Saddam Hussein and seven other former officials are on trial in Iraq for murdering one-hundred-forty-eight residents of the Shiite town of Dujail in 1982. The former Iraqi dictator and some of his former colleagues also face charges for the chemical weapons attack on the Iraqi Kurdish city of Halabja eighteen years ago. That attack killed thousands of Iraqi Kurdish civilians.
On March 16th, 1988, Iraqi forces under the command of Saddam Hussein's cousin Ali Hasan al-Majid, later known as "Chemical Ali," attacked Halabja. The Iraqi forces struck first with conventional bombs and artillery shells, driving Halabja's more than fifty-thousand inhabitants into basements and shelters. The Iraqi forces then dropped various chemical weapons, including mustard gas and sarin nerve gas, on the defenseless city.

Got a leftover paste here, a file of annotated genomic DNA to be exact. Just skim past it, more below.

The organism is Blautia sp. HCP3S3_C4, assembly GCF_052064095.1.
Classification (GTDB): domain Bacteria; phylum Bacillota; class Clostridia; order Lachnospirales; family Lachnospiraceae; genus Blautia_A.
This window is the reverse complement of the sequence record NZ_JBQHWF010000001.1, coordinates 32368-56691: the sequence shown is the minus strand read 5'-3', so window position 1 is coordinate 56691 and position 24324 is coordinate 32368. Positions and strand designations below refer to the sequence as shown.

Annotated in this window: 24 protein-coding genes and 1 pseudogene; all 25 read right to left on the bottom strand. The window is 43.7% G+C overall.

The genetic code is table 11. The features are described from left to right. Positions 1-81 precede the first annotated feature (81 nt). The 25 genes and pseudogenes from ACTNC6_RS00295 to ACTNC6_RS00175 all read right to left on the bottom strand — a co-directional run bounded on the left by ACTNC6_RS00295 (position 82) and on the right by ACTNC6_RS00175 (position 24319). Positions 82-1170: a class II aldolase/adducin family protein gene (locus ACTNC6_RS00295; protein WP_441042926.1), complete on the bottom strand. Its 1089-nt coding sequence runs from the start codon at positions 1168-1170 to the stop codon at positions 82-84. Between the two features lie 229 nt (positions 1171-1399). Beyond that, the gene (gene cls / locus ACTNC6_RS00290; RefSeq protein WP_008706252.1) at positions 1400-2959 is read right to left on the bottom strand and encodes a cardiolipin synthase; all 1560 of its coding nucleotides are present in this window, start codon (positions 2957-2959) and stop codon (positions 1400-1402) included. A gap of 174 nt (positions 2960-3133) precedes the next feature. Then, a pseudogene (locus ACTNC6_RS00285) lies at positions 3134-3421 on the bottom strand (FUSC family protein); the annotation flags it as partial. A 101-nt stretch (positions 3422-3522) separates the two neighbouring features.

Nouri Hama Ali, a survivor, recalled that the chemical weapons attacks left people dying all around. "Many children were left on the ground beside the road," he said. "Old people as well. They were running, then they would stop breathing and die." Five thousand civilians, many of them women, children, and the elderly, died within hours of the chemical attack in Halabja. Ten thousand more were blinded, maimed, or disfigured.
In the years since the attack, thousands have died of horrific complications, debilitating diseases, and birth defects. President George W. Bush says that since the fall of Saddam Hussein, Iraqis have done much to reverse the legacy of his tyranny:
"In less than three years, the Iraqi people have gone from living under the boot of a brutal tyrant, to liberation, to sovereignty, to free elections, to a constitutional referendum, and last December, to elections for a fully constitutional government."
One of the Iraqi government's most important tasks will be to ensure that those responsible for the chemical weapons attack on Halabja and other crimes against humanity are brought to justice.
The preceding was an editorial reflecting the views of the United States Government.